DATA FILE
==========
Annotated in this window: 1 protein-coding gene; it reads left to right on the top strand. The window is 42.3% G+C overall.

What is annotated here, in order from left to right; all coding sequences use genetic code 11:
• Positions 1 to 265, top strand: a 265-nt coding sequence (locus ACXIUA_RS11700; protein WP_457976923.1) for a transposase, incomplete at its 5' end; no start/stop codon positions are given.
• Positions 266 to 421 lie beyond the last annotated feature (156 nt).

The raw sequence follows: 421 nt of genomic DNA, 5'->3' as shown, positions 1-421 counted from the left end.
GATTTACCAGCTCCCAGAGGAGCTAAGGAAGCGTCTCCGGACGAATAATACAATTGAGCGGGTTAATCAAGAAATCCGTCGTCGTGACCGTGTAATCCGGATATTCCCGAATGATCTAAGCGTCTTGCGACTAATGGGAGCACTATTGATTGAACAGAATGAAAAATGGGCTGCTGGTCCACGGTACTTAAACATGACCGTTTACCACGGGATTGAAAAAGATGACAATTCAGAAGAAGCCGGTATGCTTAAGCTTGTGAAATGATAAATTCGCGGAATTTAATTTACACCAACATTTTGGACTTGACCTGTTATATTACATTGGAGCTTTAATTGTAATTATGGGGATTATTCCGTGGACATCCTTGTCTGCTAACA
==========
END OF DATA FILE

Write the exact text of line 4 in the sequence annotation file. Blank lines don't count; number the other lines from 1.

• Positions 266 to 421 lie beyond the last annotated feature (156 nt).